14. The Lathe of Heaven

    by Ursula K. Le Guin
    Quality: 🟢🟢🟡⚪️
    Affinity: 🟢🟢🟢🟡
    Readership: Eclectic

    The book is set in Portland, Oregon , in the year 2002. Portland has three million inhabitants and continuous rain. It is deprived enough for the poorer inhabitants to have kwashiorkor , a protein deprivation from malnutrition. Although impoverished, the culture is similar to the 1970s in the United States. There is also a massive war in the Middle East . The dual threat of Warmal Colding wrecks quality of life. George Orr, a draftsman and addict, abuses drugs to prevent "effective" dreams... and those dreams change reality. After one of these dreams, the new reality is the only reality … (Wikipedia)

  15. The Left Hand of Darkness

    by Ursula K. Le Guin
    Quality: 🟢🟢🟢🟡
    Affinity: 🟢🟢🟡⚪️
    Readership: Somewhat known
  16. Americanah

    by Chimamanda Ngozi Adichie
    Quality: 🟢🟢🟢🟢
    Affinity: 🟢🟡⚪️⚪️
    Readership: Fairly popular

    Ifemelu and Obinze are young and in love when they depart military-ruled Nigeria for the West. Beautiful, self-assured Ifemelu heads for America, where despite her academic success, she is forced to grapple with what it means to be black for the first time. Quiet, thoughtful Obinze had hoped to join her, but with post-9/11 America closed to him, he instead plunges into a dangerous, undocumented life in London. Fifteen years later, they reunite in a newly democratic Nigeria, and reignite their passion—for each other and for their homeland. … (Goodreads)

  17. Bloodchild and Other Stories

    by Octavia E. Butler
    Quality: 🟢🟢🟡⚪️
    Affinity: 🟢🟢🟢🟢
    Readership: Very niche

    A perfect introduction for new readers and a must-have for avid fans, this New York Times Notable Book includes "Bloodchild," winner of both the Hugo and the Nebula awards and "Speech Sounds," winner of the Hugo Award. Appearing in print for the first time, "Amnesty" is a story of a woman named Noah who works to negotiate the tense and co-dependent relationship between humans and a species of invaders. Also new to this collection is "The Book of Martha" which asks: What would you do if God granted you the ability—and responsibility—to save humanity from itself? Like all of Octavia … (Goodreads)

  18. Beloved

    by Toni Morrison
    Quality: 🟢🟢🟡⚪️
    Affinity: 🟢🟡⚪️⚪️
    Readership: Fairly popular

    Beloved begins in 1873 in Cincinnati, Ohio , where the protagonist Sethe, a formerly enslaved woman, has been living with her eighteen-year-old daughter Denver at 124 Bluestone Road. The book explores the lives of Sethe and her daughter after their escape from slavery, opening in 1873 after the Civil War. Their Cincinnati home has been haunted for years by what they believe is the ghost of Sethe's eldest daughter. Because of the haunting— which often involves objects being thrown around the room— Sethe's youngest daughter Denver is shy, friendless, and housebound. Sethe's sons, Howard and Buglar, ran away from home … (Wikipedia)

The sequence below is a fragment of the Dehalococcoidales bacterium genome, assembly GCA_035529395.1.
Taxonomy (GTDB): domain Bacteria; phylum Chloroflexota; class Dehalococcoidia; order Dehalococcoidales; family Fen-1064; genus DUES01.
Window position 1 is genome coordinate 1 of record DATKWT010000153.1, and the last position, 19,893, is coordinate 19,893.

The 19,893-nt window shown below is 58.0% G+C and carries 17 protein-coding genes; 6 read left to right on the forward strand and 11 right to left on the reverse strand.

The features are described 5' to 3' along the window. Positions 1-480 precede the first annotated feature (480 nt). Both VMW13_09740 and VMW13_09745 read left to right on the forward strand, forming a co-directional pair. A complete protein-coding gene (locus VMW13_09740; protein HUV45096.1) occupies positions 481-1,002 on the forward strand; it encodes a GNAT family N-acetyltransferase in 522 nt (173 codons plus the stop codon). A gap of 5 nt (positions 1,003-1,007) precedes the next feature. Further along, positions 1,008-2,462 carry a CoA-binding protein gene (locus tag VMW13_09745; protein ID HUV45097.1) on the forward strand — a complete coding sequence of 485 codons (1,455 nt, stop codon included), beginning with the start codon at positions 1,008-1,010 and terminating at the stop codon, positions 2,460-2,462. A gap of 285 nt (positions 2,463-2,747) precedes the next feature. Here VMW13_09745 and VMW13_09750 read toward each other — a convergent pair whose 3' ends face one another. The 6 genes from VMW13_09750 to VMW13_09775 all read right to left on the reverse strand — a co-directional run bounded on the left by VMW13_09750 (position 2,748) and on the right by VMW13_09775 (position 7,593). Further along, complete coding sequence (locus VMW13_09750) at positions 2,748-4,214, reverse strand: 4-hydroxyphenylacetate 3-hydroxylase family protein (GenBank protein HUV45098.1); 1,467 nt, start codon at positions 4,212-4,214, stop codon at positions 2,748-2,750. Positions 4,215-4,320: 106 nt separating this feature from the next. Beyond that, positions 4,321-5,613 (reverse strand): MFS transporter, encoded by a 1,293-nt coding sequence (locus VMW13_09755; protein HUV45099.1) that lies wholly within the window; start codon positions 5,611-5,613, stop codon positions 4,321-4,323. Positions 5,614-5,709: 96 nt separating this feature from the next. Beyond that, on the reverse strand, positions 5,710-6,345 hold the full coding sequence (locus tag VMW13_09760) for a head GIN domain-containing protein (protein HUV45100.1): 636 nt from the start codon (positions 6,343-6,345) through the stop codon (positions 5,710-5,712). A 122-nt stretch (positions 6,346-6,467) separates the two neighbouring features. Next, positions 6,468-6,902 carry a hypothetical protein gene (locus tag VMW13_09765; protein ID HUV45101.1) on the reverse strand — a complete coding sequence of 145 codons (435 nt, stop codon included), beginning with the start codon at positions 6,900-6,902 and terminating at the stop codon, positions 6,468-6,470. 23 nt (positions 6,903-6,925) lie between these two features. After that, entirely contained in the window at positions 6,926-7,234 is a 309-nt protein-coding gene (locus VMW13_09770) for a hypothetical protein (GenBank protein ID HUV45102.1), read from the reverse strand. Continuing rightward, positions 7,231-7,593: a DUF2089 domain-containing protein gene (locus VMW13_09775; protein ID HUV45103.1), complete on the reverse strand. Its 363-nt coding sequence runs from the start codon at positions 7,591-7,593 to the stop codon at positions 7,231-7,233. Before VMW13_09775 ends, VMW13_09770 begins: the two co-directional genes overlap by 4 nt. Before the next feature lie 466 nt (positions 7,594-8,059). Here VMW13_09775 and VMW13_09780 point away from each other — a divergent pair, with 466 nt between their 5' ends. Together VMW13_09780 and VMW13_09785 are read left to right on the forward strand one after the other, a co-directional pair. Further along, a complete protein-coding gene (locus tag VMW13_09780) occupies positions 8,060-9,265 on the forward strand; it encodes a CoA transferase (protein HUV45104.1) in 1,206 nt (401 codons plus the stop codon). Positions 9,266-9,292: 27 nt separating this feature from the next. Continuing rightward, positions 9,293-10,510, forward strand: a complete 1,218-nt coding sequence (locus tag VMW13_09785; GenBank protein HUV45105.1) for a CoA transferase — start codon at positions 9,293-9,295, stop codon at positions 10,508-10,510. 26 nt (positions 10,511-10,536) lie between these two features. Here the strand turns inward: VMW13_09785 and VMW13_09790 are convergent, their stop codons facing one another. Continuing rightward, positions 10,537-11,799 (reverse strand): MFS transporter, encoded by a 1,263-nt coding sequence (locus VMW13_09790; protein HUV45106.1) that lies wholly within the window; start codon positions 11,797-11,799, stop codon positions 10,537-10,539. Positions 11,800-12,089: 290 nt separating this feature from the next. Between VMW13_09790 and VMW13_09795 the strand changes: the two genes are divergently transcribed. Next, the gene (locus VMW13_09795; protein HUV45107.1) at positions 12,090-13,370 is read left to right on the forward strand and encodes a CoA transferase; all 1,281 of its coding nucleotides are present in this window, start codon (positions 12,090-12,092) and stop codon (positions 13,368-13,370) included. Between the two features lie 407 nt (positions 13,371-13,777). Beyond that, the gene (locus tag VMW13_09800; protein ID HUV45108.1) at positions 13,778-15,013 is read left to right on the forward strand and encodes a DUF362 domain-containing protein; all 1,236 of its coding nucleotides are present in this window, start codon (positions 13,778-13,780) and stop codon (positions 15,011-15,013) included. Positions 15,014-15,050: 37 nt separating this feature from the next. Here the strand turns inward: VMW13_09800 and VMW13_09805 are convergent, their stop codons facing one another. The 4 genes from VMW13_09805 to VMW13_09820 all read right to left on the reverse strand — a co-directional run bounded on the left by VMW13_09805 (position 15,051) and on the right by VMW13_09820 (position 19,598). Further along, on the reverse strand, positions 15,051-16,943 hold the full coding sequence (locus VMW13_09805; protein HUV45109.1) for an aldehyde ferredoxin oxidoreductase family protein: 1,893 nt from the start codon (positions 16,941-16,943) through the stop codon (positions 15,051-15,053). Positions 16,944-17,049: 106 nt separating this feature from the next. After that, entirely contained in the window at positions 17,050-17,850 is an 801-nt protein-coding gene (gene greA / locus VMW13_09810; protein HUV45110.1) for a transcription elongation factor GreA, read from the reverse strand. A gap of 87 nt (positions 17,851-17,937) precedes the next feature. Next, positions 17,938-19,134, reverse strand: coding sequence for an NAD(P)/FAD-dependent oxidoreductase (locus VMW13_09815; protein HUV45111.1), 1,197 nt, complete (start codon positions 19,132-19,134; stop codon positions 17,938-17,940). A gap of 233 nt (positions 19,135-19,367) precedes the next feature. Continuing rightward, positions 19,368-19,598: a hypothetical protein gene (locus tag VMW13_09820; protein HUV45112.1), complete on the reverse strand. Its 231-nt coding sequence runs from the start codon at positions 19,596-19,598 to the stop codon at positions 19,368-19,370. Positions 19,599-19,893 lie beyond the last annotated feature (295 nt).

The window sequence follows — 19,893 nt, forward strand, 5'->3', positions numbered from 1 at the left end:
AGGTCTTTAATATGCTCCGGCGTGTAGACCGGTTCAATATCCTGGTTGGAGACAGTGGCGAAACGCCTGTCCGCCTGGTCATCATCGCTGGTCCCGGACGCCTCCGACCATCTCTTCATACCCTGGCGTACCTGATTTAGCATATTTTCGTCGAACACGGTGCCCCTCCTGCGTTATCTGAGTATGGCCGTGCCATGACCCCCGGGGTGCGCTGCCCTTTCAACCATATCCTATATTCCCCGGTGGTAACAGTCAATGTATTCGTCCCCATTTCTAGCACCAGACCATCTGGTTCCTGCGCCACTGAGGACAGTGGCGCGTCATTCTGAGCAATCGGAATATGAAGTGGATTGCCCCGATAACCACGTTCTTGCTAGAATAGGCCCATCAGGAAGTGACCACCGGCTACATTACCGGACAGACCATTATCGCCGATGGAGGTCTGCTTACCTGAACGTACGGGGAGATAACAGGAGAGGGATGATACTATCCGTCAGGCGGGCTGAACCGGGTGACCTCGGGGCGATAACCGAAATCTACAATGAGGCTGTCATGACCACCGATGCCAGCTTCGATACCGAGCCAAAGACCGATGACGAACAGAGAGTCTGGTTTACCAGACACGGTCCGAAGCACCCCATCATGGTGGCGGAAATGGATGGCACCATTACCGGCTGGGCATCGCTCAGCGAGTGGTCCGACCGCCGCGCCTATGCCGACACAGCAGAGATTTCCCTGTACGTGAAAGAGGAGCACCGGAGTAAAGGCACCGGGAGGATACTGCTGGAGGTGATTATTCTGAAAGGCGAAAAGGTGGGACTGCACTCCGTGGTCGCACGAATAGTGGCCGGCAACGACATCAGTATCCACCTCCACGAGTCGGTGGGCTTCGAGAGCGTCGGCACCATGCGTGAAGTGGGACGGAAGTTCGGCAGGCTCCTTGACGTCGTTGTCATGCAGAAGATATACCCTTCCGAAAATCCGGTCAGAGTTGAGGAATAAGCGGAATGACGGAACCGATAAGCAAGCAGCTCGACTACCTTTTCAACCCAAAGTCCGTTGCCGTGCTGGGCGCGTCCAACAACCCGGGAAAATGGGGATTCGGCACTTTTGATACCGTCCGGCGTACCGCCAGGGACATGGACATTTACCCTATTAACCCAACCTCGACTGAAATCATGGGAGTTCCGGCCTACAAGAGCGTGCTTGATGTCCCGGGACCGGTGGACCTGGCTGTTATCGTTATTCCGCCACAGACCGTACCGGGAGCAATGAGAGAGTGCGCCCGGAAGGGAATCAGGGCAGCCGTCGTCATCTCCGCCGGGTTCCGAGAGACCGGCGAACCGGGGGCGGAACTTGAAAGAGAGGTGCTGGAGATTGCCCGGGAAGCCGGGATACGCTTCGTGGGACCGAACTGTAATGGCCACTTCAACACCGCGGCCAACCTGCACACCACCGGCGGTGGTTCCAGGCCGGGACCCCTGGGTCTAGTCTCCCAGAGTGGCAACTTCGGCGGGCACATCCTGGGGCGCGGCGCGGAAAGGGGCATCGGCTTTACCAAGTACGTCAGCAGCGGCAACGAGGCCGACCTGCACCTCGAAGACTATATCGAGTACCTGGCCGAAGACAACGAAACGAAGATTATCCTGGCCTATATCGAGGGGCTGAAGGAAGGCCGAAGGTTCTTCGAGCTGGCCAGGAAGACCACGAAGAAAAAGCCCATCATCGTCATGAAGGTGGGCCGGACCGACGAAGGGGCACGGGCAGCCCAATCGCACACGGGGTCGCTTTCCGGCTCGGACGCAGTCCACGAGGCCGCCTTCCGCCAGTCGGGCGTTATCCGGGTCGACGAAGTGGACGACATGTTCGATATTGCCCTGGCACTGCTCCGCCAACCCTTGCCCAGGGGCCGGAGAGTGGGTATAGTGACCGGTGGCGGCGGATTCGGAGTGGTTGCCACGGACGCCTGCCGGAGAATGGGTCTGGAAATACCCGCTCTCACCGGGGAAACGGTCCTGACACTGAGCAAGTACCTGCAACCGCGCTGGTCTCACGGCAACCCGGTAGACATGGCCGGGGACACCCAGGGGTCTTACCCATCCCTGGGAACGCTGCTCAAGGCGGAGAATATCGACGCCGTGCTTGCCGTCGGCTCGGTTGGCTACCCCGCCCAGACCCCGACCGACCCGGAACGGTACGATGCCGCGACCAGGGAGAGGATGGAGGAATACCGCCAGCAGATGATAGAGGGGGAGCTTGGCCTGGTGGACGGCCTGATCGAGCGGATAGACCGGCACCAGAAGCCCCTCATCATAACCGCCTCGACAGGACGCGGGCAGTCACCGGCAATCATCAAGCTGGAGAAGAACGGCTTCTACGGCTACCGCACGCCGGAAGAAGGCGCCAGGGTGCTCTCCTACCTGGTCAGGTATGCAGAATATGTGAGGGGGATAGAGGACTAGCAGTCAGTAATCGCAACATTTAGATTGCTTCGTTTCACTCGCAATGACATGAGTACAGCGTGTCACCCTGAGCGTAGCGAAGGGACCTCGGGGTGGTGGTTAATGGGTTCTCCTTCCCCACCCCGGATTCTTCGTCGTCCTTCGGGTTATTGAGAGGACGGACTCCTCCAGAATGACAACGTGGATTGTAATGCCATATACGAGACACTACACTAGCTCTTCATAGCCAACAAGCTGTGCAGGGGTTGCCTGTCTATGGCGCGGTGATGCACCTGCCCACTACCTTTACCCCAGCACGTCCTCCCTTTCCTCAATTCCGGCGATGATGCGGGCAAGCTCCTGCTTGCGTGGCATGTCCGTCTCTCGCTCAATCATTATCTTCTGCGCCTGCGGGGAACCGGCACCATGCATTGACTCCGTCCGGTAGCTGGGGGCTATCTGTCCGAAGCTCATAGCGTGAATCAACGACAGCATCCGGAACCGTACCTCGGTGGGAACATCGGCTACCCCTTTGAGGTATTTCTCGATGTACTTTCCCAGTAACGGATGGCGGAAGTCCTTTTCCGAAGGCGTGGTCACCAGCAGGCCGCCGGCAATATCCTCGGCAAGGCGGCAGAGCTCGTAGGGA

19. Children of Blood and Bone

    by Tomi Adeyemi
    Quality: 🟢🟢🟡⚪️
    Affinity: 🟢🟢⚪️⚪️
    Readership: Somewhat known

    The novel takes place in the fictional land of Orïsha, inhabited by two distinct people: divîners, who have the capability to become magical maji and are marked by white hair, and non-magical kosidán. Eleven years prior to the events of the book, King Saran figured out how to switch off magic and ordered the slaying of many defenseless divîners, including the mother of Zélie Adebola. Since that time, divîners have been severely oppressed. After visiting the capital city, Lagos, to make enough money to pay off an increased tax on divîners, Zélie and her brother Tzain help a noble girl … (Wikipedia)

  20. The Brief Wondrous Life of Oscar Wao

    by Junot Díaz
    Quality: 🟢🟢🟢🟡
    Affinity: 🟢🟡⚪️⚪️
    Readership: Fairly popular

    Oscar de León (nicknamed Oscar Wao, a bastardization of Oscar Wilde ) is an overweight Dominican growing up in Paterson, New Jersey. Oscar desperately wants to be successful with women but, from a young age, is unable to find love, largely because he is a nerd obsessed with science fiction and comic books. His great fear is that he will die a virgin. After high school, Oscar attends Rutgers University. His sister's boyfriend Yunior (the narrator of much of the novel) moves in with Oscar and tries to help him get in shape and become more "normal". After "getting dissed … (Wikipedia)